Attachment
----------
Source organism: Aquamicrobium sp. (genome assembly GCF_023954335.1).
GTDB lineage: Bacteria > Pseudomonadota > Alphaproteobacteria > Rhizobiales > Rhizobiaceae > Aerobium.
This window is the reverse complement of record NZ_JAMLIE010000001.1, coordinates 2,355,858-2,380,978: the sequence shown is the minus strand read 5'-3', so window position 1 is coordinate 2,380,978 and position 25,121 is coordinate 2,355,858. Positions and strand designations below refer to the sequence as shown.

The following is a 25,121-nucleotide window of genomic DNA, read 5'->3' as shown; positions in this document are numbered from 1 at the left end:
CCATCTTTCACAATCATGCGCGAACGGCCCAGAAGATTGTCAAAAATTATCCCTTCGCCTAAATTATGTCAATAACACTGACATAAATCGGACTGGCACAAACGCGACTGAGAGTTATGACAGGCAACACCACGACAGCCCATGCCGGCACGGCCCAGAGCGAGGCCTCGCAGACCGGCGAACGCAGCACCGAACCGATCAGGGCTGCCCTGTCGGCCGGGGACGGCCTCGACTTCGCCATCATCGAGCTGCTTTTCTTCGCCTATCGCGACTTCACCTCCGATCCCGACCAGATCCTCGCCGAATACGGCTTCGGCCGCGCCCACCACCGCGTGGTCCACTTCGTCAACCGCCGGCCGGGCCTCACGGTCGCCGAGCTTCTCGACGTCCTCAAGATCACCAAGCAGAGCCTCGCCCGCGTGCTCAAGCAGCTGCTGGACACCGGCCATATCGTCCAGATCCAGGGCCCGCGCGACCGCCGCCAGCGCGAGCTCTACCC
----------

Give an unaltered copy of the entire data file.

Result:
Source organism: Aquamicrobium sp. (genome assembly GCF_023954335.1).
GTDB lineage: Bacteria > Pseudomonadota > Alphaproteobacteria > Rhizobiales > Rhizobiaceae > Aerobium.
This window is the reverse complement of record NZ_JAMLIE010000001.1, coordinates 2,355,858-2,380,978: the sequence shown is the minus strand read 5'-3', so window position 1 is coordinate 2,380,978 and position 25,121 is coordinate 2,355,858. Positions and strand designations below refer to the sequence as shown.

The following is a 25,121-nucleotide window of genomic DNA, read 5'->3' as shown; positions in this document are numbered from 1 at the left end:
CCATCTTTCACAATCATGCGCGAACGGCCCAGAAGATTGTCAAAAATTATCCCTTCGCCTAAATTATGTCAATAACACTGACATAAATCGGACTGGCACAAACGCGACTGAGAGTTATGACAGGCAACACCACGACAGCCCATGCCGGCACGGCCCAGAGCGAGGCCTCGCAGACCGGCGAACGCAGCACCGAACCGATCAGGGCTGCCCTGTCGGCCGGGGACGGCCTCGACTTCGCCATCATCGAGCTGCTTTTCTTCGCCTATCGCGACTTCACCTCCGATCCCGACCAGATCCTCGCCGAATACGGCTTCGGCCGCGCCCACCACCGCGTGGTCCACTTCGTCAACCGCCGGCCGGGCCTCACGGTCGCCGAGCTTCTCGACGTCCTCAAGATCACCAAGCAGAGCCTCGCCCGCGTGCTCAAGCAGCTGCTGGACACCGGCCATATCGTCCAGATCCAGGGCCCGCGCGACCGCCGCCAGCGCGAGCTCTACCC